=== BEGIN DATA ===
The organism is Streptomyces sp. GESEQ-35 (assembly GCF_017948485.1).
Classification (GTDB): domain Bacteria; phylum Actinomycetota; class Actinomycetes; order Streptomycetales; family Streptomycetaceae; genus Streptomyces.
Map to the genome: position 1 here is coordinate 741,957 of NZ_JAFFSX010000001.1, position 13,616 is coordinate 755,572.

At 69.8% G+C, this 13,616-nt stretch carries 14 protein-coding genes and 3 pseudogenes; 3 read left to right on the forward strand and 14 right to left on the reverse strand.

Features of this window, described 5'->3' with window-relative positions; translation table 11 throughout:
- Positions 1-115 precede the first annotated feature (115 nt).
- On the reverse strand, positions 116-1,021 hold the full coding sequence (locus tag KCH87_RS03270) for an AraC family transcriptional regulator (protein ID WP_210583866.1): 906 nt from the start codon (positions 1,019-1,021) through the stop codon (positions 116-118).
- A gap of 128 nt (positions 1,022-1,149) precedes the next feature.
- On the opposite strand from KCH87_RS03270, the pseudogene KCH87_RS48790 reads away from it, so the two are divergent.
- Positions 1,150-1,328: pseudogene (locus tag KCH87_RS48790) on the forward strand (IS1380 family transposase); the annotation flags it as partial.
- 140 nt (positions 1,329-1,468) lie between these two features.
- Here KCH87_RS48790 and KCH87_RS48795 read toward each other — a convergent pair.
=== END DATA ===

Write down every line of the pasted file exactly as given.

The organism is Streptomyces sp. GESEQ-35 (assembly GCF_017948485.1).
Classification (GTDB): domain Bacteria; phylum Actinomycetota; class Actinomycetes; order Streptomycetales; family Streptomycetaceae; genus Streptomyces.
Map to the genome: position 1 here is coordinate 741,957 of NZ_JAFFSX010000001.1, position 13,616 is coordinate 755,572.

At 69.8% G+C, this 13,616-nt stretch carries 14 protein-coding genes and 3 pseudogenes; 3 read left to right on the forward strand and 14 right to left on the reverse strand.

Features of this window, described 5'->3' with window-relative positions; translation table 11 throughout:
- Positions 1-115 precede the first annotated feature (115 nt).
- On the reverse strand, positions 116-1,021 hold the full coding sequence (locus tag KCH87_RS03270) for an AraC family transcriptional regulator (protein ID WP_210583866.1): 906 nt from the start codon (positions 1,019-1,021) through the stop codon (positions 116-118).
- A gap of 128 nt (positions 1,022-1,149) precedes the next feature.
- On the opposite strand from KCH87_RS03270, the pseudogene KCH87_RS48790 reads away from it, so the two are divergent.
- Positions 1,150-1,328: pseudogene (locus tag KCH87_RS48790) on the forward strand (IS1380 family transposase); the annotation flags it as partial.
- 140 nt (positions 1,329-1,468) lie between these two features.
- Here KCH87_RS48790 and KCH87_RS48795 read toward each other — a convergent pair.